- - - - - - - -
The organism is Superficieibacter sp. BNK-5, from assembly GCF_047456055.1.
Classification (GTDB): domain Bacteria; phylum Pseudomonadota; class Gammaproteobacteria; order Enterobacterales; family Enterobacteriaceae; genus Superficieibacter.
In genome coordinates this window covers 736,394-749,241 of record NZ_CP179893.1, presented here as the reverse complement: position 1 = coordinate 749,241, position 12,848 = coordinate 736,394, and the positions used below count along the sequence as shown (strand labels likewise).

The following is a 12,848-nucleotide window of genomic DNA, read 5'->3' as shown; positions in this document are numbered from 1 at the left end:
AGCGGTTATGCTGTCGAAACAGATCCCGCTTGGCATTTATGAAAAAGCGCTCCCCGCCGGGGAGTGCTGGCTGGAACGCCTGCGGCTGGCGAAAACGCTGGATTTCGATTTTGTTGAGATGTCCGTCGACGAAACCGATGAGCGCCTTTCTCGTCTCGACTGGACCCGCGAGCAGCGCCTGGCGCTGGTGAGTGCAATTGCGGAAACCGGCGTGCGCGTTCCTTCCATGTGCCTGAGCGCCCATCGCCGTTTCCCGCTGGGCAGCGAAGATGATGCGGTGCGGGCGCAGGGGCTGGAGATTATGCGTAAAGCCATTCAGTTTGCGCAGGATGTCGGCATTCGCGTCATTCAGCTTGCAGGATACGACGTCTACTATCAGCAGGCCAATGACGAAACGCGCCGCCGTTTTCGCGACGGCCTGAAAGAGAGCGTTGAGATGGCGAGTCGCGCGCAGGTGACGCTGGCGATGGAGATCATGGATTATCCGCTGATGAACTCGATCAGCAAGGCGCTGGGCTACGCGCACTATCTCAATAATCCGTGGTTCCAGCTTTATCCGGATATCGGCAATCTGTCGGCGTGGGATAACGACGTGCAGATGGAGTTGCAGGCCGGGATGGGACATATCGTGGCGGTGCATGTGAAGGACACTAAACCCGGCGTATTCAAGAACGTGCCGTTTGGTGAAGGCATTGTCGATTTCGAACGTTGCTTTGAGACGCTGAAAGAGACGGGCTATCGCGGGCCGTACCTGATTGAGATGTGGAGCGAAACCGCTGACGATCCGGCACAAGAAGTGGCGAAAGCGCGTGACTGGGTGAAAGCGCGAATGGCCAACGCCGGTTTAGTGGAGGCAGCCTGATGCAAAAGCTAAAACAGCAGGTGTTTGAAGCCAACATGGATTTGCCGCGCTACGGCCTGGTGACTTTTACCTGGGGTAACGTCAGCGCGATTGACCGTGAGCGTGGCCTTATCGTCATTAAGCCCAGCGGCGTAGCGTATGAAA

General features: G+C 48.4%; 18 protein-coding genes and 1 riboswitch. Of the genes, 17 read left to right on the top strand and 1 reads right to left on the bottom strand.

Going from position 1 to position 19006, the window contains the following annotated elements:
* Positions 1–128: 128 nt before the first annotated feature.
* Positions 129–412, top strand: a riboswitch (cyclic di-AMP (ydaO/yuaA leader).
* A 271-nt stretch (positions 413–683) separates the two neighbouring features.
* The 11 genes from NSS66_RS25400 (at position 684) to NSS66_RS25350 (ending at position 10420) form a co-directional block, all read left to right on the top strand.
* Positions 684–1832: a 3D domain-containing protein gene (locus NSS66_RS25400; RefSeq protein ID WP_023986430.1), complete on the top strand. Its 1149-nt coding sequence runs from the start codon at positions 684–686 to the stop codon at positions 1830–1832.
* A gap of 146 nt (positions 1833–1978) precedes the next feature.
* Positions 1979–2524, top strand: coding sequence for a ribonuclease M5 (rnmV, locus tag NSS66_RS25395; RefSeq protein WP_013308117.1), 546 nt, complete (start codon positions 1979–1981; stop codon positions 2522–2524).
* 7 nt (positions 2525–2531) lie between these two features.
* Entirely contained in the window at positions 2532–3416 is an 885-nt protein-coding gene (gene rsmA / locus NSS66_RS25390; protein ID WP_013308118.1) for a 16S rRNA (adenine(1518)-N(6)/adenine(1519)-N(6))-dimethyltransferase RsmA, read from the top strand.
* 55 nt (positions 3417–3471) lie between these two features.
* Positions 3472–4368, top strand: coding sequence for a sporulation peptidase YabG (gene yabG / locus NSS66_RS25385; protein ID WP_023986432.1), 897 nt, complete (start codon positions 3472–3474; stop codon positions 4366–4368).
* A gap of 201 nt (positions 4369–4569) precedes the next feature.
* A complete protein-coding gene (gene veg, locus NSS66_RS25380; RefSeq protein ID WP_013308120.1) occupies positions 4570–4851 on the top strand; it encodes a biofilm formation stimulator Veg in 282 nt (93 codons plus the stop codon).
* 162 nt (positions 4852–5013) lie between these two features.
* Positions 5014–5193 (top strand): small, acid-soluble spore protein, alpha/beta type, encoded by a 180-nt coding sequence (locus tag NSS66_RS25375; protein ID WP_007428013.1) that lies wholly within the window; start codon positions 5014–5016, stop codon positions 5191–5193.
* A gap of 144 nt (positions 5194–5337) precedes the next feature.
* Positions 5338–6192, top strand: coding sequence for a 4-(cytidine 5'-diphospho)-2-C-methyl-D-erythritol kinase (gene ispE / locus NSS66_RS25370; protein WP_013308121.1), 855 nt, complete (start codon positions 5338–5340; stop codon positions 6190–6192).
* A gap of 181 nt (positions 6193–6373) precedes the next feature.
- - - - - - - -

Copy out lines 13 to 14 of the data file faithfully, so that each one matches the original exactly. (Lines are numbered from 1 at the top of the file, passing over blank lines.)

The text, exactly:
* A gap of 146 nt (positions 1833–1978) precedes the next feature.
* Positions 1979–2524, top strand: coding sequence for a ribonuclease M5 (rnmV, locus tag NSS66_RS25395; RefSeq protein WP_013308117.1), 546 nt, complete (start codon positions 1979–1981; stop codon positions 2522–2524).